Mythic Creatures

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Exhibition Overview

Presented by Shasta Regional Medical Center & U.S. Bank

 

With Major Support from Dennis & Sherrill Bambauer

Supported by Dr. Pamela Ikuta & Don Burton, Dutch Bros. Coffee - The Resner Family, The Osborne Family, Redding Convention & Visitor's Bureau, and Shasta Pathology Associates - The Blankenberg Family

With Additional Support from Gaynor Telesystems, Inc., Haedrich & Co. Commercial Real Estate, Inc., The Kittrick Family, The Morrison Family: Bob, China, London & Calista, Redding Electric Utility, Shasta Eye Medical Group, and Cathy & Jim Wyatt

Mythic Creatures:  Dragons, Unicorns & Mermaids traces the natural and cultural roots of some of the world’s most enduring mythological creatures from Asia, Europe, the Americas, and beyond.  Opening to the public May 20 through October 1, this amazing exhibition includes imaginative models, paintings, and textiles, along with other cultural objects from around the world ranging from Chinese shadow puppets to Greek coins that bring to light surprising similarities and differences in the ways people around the world have been inspired by nature to envision and depict these strange and wonderful creatures. 

For many centuries, humans around the world have brought mythic creatures to life in stories, music, and works of art.  Today these creatures, which were sometimes inspired by fossils or living animals, continue to delight us.  The exhibition reveals the relationship between nature and legend throughout history from Pliny the Elder, who, in 77 c.e., asserted that mermaids were “no fabulous tale,” to the current sightings of Scotland’s renowned but unsubstantiated Loch Ness Monster. 

Mythic Creatures:  Dragons, Unicorns & Mermaids is organized by the American Museum of Natural History, New York (www.amnh.org), in collaboration with Australian National Maritime Museum, Sydney; Canadian Museum of History, Gatineau-Ottawa; Fernbank Museum of Natural History, Atlanta; and The Field Museum, Chicago.  

Exhibition highlights include:  a 120-foot-long Chinese parade dragon, used in New York City’s Chinatown to perform the traditional dragon dance at the Lunar New Year; a replica “Feejee mermaid,” of the type made famous by showman P. T. Barnum, created by sewing the head and torso of a monkey to the tail of a fish; and four tremendous, “life-size” models of mythical creatures:  a 17-foot-long dragon with a wingspan of over 19 feet; a 10-foot-long unicorn; an 11-foot-long Roc with large, sharp talons swooping above the heads of visitors with a wingspan of nearly 20 feet; a kraken, whose 12-foot-long tentacles appear to rise out of the floor of the exhibition as if surfacing from the sea; plus two actual life-size models—an over-6-foot-tall, extinct primate called Gigantopithecus; and the largest bird ever to have lived, the over-9-foot-tall, extinct Aepyornis.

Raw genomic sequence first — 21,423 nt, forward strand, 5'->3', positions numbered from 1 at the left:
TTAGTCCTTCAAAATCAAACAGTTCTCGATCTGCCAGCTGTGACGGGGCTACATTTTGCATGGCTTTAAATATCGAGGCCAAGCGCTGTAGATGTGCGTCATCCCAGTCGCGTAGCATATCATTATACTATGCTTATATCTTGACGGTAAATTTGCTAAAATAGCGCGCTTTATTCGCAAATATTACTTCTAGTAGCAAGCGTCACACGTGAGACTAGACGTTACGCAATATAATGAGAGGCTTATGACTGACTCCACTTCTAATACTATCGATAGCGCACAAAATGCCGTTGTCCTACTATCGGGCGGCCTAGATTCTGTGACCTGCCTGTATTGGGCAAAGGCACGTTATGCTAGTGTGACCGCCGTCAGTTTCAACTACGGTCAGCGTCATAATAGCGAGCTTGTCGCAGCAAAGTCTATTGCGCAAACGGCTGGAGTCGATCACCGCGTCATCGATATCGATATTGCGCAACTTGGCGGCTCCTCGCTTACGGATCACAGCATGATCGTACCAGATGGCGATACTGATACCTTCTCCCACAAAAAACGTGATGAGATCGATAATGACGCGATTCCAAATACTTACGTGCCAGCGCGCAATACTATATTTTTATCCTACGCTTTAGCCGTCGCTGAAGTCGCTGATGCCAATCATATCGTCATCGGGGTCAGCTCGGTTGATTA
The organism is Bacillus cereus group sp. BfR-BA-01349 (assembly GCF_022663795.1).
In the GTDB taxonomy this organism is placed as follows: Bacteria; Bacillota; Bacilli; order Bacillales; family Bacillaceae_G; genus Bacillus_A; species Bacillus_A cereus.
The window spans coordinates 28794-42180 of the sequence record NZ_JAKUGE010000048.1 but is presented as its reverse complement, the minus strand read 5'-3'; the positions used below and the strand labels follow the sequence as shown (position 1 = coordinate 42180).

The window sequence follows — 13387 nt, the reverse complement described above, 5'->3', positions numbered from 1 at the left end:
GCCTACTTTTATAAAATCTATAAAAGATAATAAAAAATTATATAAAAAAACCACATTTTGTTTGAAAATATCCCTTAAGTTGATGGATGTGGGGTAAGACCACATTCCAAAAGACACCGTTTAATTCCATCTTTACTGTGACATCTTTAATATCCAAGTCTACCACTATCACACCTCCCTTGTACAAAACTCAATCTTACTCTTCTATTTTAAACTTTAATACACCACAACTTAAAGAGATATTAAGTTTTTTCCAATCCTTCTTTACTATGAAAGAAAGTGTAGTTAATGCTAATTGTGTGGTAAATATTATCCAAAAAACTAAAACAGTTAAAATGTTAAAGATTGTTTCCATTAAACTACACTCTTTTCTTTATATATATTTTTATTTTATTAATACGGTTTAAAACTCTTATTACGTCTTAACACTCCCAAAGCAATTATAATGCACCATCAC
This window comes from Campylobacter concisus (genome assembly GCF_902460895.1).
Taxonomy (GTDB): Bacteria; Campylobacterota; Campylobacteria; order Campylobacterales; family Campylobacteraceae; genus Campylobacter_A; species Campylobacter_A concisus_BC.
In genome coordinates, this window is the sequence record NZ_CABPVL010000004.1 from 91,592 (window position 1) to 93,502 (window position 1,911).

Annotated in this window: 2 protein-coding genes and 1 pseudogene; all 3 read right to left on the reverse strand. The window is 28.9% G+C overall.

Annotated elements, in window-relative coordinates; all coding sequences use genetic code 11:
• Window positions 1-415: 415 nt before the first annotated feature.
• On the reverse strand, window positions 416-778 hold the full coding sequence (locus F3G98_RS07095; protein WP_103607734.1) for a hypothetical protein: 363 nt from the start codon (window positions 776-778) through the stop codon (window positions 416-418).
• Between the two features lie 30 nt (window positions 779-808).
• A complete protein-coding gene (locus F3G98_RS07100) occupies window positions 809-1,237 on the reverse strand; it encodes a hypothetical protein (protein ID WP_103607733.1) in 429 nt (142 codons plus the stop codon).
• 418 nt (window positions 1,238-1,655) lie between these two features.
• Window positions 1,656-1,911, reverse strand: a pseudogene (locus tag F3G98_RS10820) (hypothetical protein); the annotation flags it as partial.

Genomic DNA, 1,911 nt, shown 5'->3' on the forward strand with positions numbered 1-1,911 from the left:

Click through the gallery below for images from the exhibition! 

This 17-foot-long dragon with a wingspan of over 19 feet guards the entrance to the exhibition. 	© AMNH/D. FinninThis kraken, a mythical sea monster, has 12-foot-long tentacles that appear to rise out of the floor as if surfacing from the sea. 	© AMNH/D. FinninSeven hundred years ago, Arab traders told of a bird so huge it could lift an elephant into the sky.  Sailors said it lived on an island off the southern coast of Africa. Coincidentally, a giant bird called the Aepyornis once lived on the island of MadagaChupacabra means “goat sucker” in Spanish and according to reports, the creature acts much like a vampire, killing animals by sucking their blood.  Though similar stories date back several decades, the first major wave of alleged sightings came from farme
This exhibition section explores winged mythological creatures such as the Garuda—a giant birdlike divinity in Hindu and Buddhist stories that fights its eternal enemies, the snakelike Nagas, and the giant Roc bird. © AMNH/D. FinninThis 17-foot-long dragon with a wingspan of over 19 feet guards the entrance to the exhibition. 	© AMNH/D. FinninThe myth of the Cyclops may have been fueled by fossil discoveries.  Ancient Greeks who uncovered the skulls of dwarf elephants on Mediterranean islands may have mistaken the central nasal cavity—where the trunk was attached—for a single eye socket, that This jar contains a 2-meter (6-foot) replica of a tentacle from a giant squid (Architeuthis kirkii). The original complete specimen was caught by fishermen near New Zealand in 1997 and shipped frozen in ice to the American Museum of Natural History in New
Enormous apes are more than a myth.  This reconstructed massive creature called the Gigantopithecus is an extinct primate—a very distant relative of humans that lived in southeast Asia for almost a million years, until perhaps as recently as 300,000 yearsThis kraken, a mythical sea monster, has 12-foot-long tentacles that appear to rise out of the floor as if surfacing from the sea. 	© AMNH/D. FinninThe mermaid Lasirén is a water spirit popular in the Caribbean Islands and parts of the Americas.  In the Caribbean, especially Haiti—where these two banners are from—Lasirén has become a part of the Vodou tradition.  Followers appeal to her for help in tThe mermaid Lasirén is a water spirit popular in the Caribbean Islands and parts of the Americas.  In the Caribbean, especially Haiti—where these two banners are from—Lasirén has become a part of the Vodou tradition.  Followers appeal to her for help in t
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